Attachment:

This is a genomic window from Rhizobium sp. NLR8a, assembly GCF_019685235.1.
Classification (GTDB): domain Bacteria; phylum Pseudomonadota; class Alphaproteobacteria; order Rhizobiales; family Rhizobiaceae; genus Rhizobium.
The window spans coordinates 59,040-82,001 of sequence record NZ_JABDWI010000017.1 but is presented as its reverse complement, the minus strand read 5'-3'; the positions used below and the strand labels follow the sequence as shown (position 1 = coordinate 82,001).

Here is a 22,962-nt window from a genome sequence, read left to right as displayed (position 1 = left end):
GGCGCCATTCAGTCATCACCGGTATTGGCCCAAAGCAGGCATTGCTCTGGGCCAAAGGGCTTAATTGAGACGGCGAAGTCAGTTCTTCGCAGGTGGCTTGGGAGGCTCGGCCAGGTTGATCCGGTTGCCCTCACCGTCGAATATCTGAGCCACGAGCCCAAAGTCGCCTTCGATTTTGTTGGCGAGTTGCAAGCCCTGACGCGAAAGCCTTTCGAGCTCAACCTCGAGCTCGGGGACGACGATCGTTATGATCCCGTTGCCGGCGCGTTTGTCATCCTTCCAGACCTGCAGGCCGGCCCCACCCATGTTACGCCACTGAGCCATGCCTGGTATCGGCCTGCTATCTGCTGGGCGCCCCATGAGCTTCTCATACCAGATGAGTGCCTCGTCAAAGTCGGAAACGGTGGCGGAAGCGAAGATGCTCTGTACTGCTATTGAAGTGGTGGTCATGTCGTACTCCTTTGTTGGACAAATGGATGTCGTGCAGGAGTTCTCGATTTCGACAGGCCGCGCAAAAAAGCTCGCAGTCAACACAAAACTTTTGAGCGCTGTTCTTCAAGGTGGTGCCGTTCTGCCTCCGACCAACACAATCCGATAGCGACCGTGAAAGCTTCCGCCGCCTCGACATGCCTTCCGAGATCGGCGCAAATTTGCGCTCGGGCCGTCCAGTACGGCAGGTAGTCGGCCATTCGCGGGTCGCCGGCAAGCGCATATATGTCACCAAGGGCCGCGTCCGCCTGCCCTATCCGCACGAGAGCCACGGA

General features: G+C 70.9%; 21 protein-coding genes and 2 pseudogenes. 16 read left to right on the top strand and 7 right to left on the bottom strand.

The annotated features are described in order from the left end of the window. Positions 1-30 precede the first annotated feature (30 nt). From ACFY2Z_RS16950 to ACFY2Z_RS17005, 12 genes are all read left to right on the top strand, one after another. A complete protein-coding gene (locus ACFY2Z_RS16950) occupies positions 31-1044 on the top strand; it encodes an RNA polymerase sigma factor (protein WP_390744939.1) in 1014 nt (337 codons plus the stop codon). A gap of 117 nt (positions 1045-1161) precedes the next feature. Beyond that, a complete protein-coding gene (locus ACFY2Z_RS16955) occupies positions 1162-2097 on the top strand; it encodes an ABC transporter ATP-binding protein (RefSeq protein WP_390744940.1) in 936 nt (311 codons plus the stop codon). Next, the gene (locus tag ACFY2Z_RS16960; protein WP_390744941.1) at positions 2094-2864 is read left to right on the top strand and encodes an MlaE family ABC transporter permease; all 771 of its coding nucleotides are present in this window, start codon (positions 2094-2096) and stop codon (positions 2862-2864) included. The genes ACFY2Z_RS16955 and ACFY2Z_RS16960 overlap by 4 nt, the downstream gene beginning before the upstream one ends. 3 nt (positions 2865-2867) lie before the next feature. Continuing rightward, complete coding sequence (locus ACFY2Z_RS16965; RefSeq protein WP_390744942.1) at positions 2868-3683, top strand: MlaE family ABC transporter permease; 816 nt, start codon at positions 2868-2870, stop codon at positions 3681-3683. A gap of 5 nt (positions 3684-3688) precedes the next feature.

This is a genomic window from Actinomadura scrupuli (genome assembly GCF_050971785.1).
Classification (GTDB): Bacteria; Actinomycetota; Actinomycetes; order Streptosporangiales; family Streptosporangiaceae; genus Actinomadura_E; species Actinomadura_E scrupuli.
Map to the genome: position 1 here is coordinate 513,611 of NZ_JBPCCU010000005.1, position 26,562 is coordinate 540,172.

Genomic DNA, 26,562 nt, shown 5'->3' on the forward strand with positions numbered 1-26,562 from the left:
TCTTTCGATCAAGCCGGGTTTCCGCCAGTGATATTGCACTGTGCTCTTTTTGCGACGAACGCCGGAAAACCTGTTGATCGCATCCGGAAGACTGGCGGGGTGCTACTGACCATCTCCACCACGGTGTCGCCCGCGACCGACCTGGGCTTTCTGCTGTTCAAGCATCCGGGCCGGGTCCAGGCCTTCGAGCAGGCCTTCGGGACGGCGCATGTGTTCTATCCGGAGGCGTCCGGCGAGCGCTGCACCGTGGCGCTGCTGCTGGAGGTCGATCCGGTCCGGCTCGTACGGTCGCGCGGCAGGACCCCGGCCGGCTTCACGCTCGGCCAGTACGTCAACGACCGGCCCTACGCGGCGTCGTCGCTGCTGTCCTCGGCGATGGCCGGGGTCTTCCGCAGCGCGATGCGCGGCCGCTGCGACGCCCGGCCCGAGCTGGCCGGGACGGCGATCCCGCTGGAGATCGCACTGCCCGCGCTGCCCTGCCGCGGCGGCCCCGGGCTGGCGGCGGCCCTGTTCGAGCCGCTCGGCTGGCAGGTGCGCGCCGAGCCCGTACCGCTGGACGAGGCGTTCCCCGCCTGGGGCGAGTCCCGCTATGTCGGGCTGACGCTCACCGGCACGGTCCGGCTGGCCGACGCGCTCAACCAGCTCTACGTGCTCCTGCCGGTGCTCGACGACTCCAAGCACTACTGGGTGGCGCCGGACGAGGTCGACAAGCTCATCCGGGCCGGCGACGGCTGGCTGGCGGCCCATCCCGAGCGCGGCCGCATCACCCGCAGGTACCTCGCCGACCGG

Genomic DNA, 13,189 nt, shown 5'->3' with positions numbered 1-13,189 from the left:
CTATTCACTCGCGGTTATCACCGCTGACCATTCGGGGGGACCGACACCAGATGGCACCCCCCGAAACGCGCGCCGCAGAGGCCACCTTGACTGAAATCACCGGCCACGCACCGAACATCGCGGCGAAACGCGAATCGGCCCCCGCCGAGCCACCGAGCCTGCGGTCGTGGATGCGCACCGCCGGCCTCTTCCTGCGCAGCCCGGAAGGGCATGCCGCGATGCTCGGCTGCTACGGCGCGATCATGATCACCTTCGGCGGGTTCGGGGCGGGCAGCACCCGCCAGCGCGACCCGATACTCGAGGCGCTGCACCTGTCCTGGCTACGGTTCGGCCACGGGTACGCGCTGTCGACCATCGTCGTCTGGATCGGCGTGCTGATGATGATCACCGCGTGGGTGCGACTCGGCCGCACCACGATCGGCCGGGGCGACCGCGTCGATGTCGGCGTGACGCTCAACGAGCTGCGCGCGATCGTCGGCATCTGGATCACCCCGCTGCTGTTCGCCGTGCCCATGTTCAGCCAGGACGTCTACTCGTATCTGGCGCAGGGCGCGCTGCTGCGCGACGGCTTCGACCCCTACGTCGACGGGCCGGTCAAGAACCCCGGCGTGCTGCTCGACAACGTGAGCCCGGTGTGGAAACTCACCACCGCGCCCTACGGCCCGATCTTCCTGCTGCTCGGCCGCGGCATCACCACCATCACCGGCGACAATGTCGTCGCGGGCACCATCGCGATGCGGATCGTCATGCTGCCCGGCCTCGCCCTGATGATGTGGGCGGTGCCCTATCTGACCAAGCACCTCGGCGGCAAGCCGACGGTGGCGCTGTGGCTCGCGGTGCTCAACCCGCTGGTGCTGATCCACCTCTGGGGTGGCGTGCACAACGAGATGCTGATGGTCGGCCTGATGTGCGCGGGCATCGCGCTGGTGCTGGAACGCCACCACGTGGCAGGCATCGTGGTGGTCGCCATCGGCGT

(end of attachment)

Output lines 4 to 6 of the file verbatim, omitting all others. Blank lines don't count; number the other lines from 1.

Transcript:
Here is a 22,962-nt window from a genome sequence, read left to right as displayed (position 1 = left end):
GGCGCCATTCAGTCATCACCGGTATTGGCCCAAAGCAGGCATTGCTCTGGGCCAAAGGGCTTAATTGAGACGGCGAAGTCAGTTCTTCGCAGGTGGCTTGGGAGGCTCGGCCAGGTTGATCCGGTTGCCCTCACCGTCGAATATCTGAGCCACGAGCCCAAAGTCGCCTTCGATTTTGTTGGCGAGTTGCAAGCCCTGACGCGAAAGCCTTTCGAGCTCAACCTCGAGCTCGGGGACGACGATCGTTATGATCCCGTTGCCGGCGCGTTTGTCATCCTTCCAGACCTGCAGGCCGGCCCCACCCATGTTACGCCACTGAGCCATGCCTGGTATCGGCCTGCTATCTGCTGGGCGCCCCATGAGCTTCTCATACCAGATGAGTGCCTCGTCAAAGTCGGAAACGGTGGCGGAAGCGAAGATGCTCTGTACTGCTATTGAAGTGGTGGTCATGTCGTACTCCTTTGTTGGACAAATGGATGTCGTGCAGGAGTTCTCGATTTCGACAGGCCGCGCAAAAAAGCTCGCAGTCAACACAAAACTTTTGAGCGCTGTTCTTCAAGGTGGTGCCGTTCTGCCTCCGACCAACACAATCCGATAGCGACCGTGAAAGCTTCCGCCGCCTCGACATGCCTTCCGAGATCGGCGCAAATTTGCGCTCGGGCCGTCCAGTACGGCAGGTAGTCGGCCATTCGCGGGTCGCCGGCAAGCGCATATATGTCACCAAGGGCCGCGTCCGCCTGCCCTATCCGCACGAGAGCCACGGA

General features: G+C 70.9%; 21 protein-coding genes and 2 pseudogenes. 16 read left to right on the top strand and 7 right to left on the bottom strand.